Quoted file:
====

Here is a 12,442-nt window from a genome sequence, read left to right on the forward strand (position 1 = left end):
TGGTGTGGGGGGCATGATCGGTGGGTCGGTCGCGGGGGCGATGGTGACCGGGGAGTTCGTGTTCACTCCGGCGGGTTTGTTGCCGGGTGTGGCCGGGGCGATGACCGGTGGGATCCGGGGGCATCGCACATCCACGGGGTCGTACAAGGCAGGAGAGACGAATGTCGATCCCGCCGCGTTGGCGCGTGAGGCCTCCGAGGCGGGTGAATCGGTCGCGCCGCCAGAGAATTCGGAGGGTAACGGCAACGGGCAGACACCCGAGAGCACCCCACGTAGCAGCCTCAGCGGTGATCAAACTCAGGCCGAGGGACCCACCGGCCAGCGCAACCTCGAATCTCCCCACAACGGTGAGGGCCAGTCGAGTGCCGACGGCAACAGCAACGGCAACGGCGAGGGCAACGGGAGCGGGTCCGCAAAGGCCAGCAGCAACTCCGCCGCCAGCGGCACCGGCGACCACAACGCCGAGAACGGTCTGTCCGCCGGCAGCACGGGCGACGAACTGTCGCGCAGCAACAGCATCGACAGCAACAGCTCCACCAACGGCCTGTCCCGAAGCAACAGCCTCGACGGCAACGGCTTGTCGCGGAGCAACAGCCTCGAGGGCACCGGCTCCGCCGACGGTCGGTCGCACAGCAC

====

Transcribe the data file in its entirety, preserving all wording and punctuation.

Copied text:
Here is a 12,442-nt window from a genome sequence, read left to right on the forward strand (position 1 = left end):
TGGTGTGGGGGGCATGATCGGTGGGTCGGTCGCGGGGGCGATGGTGACCGGGGAGTTCGTGTTCACTCCGGCGGGTTTGTTGCCGGGTGTGGCCGGGGCGATGACCGGTGGGATCCGGGGGCATCGCACATCCACGGGGTCGTACAAGGCAGGAGAGACGAATGTCGATCCCGCCGCGTTGGCGCGTGAGGCCTCCGAGGCGGGTGAATCGGTCGCGCCGCCAGAGAATTCGGAGGGTAACGGCAACGGGCAGACACCCGAGAGCACCCCACGTAGCAGCCTCAGCGGTGATCAAACTCAGGCCGAGGGACCCACCGGCCAGCGCAACCTCGAATCTCCCCACAACGGTGAGGGCCAGTCGAGTGCCGACGGCAACAGCAACGGCAACGGCGAGGGCAACGGGAGCGGGTCCGCAAAGGCCAGCAGCAACTCCGCCGCCAGCGGCACCGGCGACCACAACGCCGAGAACGGTCTGTCCGCCGGCAGCACGGGCGACGAACTGTCGCGCAGCAACAGCATCGACAGCAACAGCTCCACCAACGGCCTGTCCCGAAGCAACAGCCTCGACGGCAACGGCTTGTCGCGGAGCAACAGCCTCGAGGGCACCGGCTCCGCCGACGGTCGGTCGCACAGCAC